This can be done in Safari as well, following a similar series of steps. First, right-click in the browser window and select “Inspect Element.” Then navigate to the Network tab and look for resources without a padlock—these are insecure resources.

The downside to using this method, regardless of the browser you’re using, is that you can only find insecure resources on one page at a time.

Third-Party Tools

While the built-in browser tools are perfectly fine and will help you find your insecure content, there are third-party websites that can do the same and more sometimes.

A website like https://www.whynopadlock.com/ will let you enter a URL, and then it will scan for insecure content and present you with its findings, orlet you know your site is secure, and no insecure resources were found.

Screaming Frog

A paid power user tool, Screaming Frog, will show which files are insecure content in a few ways; the most comprehensive is their Insecure Content report, which will give you a full list of insecure resources.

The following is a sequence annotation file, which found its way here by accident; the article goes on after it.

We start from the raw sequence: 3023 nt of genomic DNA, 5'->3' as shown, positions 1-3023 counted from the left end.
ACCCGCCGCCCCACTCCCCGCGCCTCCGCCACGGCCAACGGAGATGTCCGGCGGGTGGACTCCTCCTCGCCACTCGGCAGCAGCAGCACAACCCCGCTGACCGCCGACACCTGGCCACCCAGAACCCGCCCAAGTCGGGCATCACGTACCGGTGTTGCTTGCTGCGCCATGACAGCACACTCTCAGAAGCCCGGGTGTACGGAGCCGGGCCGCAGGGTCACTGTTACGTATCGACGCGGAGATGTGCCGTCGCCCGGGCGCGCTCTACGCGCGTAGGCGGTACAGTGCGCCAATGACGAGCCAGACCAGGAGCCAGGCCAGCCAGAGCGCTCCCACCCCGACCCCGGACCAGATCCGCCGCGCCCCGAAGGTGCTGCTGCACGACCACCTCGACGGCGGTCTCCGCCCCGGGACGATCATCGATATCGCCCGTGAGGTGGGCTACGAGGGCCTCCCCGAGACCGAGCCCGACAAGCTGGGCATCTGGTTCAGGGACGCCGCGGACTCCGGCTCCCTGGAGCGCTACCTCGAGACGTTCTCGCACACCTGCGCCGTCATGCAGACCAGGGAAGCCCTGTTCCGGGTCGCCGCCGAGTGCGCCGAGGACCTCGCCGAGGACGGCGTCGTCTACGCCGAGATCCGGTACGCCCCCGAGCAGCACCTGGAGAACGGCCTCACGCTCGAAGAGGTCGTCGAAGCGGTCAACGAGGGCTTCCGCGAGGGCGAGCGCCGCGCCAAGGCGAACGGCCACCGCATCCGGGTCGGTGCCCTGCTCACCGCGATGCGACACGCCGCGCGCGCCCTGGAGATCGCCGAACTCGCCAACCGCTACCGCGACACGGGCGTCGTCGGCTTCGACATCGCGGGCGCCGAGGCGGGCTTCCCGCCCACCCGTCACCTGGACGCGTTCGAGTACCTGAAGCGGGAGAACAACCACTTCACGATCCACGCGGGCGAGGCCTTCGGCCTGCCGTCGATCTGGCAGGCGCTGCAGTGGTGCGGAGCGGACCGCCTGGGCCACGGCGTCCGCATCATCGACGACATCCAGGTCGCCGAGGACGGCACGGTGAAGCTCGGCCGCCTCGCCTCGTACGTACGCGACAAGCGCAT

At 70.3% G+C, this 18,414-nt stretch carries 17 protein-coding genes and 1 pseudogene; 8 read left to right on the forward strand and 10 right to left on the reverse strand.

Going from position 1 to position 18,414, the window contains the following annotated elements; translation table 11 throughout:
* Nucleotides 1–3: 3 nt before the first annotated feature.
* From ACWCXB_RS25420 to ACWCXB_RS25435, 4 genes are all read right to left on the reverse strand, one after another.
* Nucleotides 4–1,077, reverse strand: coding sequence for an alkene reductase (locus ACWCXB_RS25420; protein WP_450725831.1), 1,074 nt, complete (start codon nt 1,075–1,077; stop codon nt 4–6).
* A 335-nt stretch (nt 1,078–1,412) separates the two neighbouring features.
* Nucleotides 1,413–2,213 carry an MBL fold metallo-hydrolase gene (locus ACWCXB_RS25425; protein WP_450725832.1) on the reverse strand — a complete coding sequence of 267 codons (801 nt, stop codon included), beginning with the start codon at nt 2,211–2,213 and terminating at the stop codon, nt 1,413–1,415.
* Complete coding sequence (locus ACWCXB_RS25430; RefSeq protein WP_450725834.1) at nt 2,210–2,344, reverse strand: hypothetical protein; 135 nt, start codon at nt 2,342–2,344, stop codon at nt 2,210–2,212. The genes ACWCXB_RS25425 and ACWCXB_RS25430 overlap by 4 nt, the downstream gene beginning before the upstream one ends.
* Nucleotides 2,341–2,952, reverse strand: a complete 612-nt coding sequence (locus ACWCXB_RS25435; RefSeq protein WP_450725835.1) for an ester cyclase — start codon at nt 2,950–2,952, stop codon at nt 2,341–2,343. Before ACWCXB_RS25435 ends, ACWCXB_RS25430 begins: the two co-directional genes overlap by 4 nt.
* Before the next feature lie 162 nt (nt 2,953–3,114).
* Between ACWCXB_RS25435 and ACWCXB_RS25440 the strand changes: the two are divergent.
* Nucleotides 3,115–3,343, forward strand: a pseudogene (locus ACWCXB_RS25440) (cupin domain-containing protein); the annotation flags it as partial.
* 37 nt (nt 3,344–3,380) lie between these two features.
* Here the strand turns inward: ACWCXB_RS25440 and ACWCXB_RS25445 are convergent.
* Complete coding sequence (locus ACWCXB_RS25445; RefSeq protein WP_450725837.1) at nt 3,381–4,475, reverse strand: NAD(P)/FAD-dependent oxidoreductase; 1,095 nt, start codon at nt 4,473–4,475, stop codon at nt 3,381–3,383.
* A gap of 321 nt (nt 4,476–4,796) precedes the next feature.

All you need to do is run a crawl of your website, then click the Reports button and choose the “Insecure Content” report, which will produce an exported spreadsheet.

The advantage to using something like Screaming Frog is you can find insecure resources across your entire site rather than just one page at a time—this could be a major time saver.

What Should You Do With Insecure Content?

If you’ve found insecure resources on your site, don’t panic. As we said earlier, Google will try to auto-upgrade any resources it finds to HTTPS and load them that way. The problem is if there is no secure version, then nothing will load. Here are some things we should do to be proactive.

  1. Try Self-Upgrading